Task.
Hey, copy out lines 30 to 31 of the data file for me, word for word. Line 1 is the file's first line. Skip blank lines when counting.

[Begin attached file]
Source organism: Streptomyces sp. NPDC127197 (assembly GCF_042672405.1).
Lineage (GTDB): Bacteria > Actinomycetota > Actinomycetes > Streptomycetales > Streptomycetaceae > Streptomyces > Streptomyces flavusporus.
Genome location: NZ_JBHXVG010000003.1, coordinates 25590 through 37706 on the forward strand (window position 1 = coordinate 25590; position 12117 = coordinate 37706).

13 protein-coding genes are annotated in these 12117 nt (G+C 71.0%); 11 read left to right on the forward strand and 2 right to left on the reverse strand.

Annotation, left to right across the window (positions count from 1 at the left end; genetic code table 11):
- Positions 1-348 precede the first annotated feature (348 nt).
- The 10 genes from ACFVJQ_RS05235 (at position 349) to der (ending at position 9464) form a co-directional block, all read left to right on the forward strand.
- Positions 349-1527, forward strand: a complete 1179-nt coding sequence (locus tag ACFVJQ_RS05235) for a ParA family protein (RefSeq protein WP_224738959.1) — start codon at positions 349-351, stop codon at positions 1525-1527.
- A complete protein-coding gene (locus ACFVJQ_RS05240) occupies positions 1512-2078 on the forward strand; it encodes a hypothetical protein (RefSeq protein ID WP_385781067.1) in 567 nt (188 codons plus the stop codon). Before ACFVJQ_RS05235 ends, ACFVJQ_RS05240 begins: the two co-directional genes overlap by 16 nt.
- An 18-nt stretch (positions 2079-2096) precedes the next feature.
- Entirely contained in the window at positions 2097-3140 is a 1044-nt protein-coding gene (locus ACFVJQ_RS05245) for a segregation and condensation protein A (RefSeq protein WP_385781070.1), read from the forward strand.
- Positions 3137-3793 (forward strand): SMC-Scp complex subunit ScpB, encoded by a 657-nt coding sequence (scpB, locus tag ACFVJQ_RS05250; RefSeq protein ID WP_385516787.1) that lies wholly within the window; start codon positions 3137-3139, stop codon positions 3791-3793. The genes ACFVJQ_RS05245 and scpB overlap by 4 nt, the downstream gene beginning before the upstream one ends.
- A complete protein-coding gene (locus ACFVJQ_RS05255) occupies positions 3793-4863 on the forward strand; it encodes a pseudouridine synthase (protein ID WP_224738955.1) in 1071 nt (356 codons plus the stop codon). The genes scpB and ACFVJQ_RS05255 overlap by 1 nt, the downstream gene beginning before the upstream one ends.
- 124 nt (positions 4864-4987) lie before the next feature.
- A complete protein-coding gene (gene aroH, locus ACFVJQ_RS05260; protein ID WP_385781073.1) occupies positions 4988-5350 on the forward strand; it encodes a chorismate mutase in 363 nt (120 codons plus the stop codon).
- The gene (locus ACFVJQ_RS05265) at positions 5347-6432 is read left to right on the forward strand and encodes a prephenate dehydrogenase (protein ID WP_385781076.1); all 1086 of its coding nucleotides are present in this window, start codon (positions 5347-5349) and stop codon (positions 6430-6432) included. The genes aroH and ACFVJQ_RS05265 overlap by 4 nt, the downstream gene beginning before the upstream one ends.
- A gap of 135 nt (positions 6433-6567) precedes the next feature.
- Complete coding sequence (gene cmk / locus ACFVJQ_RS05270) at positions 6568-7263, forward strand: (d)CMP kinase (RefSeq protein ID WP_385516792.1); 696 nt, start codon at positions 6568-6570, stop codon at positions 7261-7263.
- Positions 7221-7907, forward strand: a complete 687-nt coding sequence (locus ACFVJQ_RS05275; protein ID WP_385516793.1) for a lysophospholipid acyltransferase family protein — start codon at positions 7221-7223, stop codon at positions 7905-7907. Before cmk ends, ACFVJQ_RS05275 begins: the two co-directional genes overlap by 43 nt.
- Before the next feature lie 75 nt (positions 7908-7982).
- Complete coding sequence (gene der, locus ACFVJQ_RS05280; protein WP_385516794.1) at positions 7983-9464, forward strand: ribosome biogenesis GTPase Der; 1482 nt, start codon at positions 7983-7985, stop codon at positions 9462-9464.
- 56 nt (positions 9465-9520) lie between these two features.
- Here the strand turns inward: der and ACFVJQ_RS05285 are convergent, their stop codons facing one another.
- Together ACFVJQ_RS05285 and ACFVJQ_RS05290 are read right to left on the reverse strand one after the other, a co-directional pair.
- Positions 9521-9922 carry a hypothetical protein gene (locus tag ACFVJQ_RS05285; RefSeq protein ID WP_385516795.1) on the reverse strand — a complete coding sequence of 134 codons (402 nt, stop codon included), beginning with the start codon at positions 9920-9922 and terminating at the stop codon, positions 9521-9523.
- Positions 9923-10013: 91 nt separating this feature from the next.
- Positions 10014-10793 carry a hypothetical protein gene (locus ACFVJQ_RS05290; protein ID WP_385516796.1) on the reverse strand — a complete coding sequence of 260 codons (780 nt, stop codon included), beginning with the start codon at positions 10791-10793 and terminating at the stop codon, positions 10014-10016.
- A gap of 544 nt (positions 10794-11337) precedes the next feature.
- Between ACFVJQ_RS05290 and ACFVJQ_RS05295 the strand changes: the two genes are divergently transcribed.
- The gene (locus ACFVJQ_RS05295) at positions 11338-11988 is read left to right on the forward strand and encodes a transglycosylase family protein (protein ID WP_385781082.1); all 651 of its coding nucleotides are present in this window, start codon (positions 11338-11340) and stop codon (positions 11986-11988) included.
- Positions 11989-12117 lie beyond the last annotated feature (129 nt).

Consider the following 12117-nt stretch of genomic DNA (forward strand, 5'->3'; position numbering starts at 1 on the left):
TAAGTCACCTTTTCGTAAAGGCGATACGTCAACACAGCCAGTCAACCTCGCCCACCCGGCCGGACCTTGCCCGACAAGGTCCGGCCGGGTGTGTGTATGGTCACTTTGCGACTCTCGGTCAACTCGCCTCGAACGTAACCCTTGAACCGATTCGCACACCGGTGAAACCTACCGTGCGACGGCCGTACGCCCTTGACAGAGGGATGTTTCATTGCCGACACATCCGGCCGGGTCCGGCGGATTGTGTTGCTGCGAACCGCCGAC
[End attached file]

- The gene (locus ACFVJQ_RS05295) at positions 11338-11988 is read left to right on the forward strand and encodes a transglycosylase family protein (protein ID WP_385781082.1); all 651 of its coding nucleotides are present in this window, start codon (positions 11338-11340) and stop codon (positions 11986-11988) included.
- Positions 11989-12117 lie beyond the last annotated feature (129 nt).